Pupils Errors and Misconceptions in Key Stage 3 Algebra.

Topics: Equals sign, Equality, Plus and minus signs Pages: 5 (1849 words) Published: May 17, 2013
Errors and misconceptions are common place in the classroom especially in mathematics. “It is important to establish a distinction between an error and a misconception” (Spooner, 2002, p3). An error can be due to a number of different factors, such as lack of concentration, carelessness and misreading a question. On the other hand, a misconception is generally when a student misinterprets the correct procedure or method. “Students often misunderstand or develop their own rules for deciding how something should be done. This is part of normal development.” (Overall et al. 2003. p127). Whilst many of these invented rules are correct, they may only work under certain circumstances. It is important, when teaching, that error patterns and misconceptions are eradicated and corrected when pupils are learning and that they use procedures and algorithms correctly to obtain the right answer. In this report I am going to focus on the basic errors and misconceptions made by pupils studying algebra, specifically within key stage 3. Algebra is the generalisation of arithmetic, containing a wealth of symbolic notation, in which students have not previously met. It is not surprising that students find the basic concepts hard to grasp, resulting in many errors and misconceptions. I am going to cover ‘what does the equal sign mean?’ and students’ understanding of algebraic letters. These are the two fundamental concepts in which pupils need to be fully competent in, in order to be successful in working with algebra. Pupils Understanding of Letters in Algebraic Expressions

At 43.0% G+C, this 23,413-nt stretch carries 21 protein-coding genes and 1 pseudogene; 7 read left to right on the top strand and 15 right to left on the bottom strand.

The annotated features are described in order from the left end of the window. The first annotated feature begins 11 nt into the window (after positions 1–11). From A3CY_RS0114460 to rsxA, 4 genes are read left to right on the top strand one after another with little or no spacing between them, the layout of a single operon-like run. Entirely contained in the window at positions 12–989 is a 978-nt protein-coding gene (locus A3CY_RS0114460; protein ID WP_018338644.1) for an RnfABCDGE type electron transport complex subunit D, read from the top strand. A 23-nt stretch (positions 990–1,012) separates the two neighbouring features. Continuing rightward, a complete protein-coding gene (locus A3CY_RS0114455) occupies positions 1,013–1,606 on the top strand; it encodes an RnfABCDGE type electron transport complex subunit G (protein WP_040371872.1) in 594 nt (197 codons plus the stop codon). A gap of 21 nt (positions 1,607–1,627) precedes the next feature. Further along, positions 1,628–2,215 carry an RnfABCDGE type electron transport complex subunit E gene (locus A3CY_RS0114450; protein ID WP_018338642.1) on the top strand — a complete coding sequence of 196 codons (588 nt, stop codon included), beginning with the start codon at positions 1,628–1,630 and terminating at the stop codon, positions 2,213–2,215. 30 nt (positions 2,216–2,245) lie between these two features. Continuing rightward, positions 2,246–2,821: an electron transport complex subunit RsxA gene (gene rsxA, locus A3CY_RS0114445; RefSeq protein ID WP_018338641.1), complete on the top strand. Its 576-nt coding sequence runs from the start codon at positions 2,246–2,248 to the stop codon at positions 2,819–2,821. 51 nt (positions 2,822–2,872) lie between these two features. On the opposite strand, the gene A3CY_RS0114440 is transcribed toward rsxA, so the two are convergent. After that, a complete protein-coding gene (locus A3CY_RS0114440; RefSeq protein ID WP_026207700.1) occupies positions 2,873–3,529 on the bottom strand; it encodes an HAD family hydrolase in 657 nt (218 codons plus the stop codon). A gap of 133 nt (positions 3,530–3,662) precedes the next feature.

In order for students to be confident in working with algebra they first need to be able to understand algebraic expressions and variables. In a study by Küchemann (1981), he found less than half the children, in his study, seemed able to use a letter as a numerical entity in its own right, instead the letter was ‘evaluated’ or regarded as an ‘object’. Children can interpret letters in a number of different ways. The first is that the student may refer to the letter as an object. Letters in algebraic expressions are frequently thought of as representing an object. For example when measuring a length a pupil may refer to the side they are measuring as x, rather than the measurement. The idea of seeing letters as labels (truncated words) rather than as a variable might stem from the use of the letters l and b in relation for the area enclosed by a rectangle. l is seen as truncated “length” and b as the truncated “breadth”, but l and b are representing the measurements i.e. number of length units and NOT the object (the sides). (Kesianye, 2001, p16). The ‘fruit salad’ approach to teaching algebra can often lead pupils to believe that a letter stands for an object, reinforcing these misconceptions. When explaining what 3a + 2b means, teachers will often say three apples and two bananas. This is especially common when collecting terms; 5c + 2c means 5 cow plus 2 cows which results in 7 cows. However, the ‘fruit salad’ approach is flawed when questions such as: If a = 2 and 6a = 4b find b, arise. If taught the ‘fruit salad’ method, pupils’ immediate thoughts would be “6 apples don’t equal 4 bananas”. They take 6a to mean 6 things, or objects, rather than 6 multiplied by a value. Issues like this can also be seen in questions such as; if x = 2 what does 3x equal? Students may answer this question with 32 rather than the correct answer, 6. A remedy for this approach would be to consider the letter as the cost of the object, thus the question could be phrased differently; the cost of 6 apples is equal to the cost of 4 bananas. When teaching algebra it is extremely important to emphasise that the letters represent numbers and not objects. Another misconception can be found when students are asked to evaluate a letter. When asked to solve for x in 4x + 25 = 73, a student literally inserted x=8 into the equation, resulting in 48 + 25 = 73. “This student has understood the...
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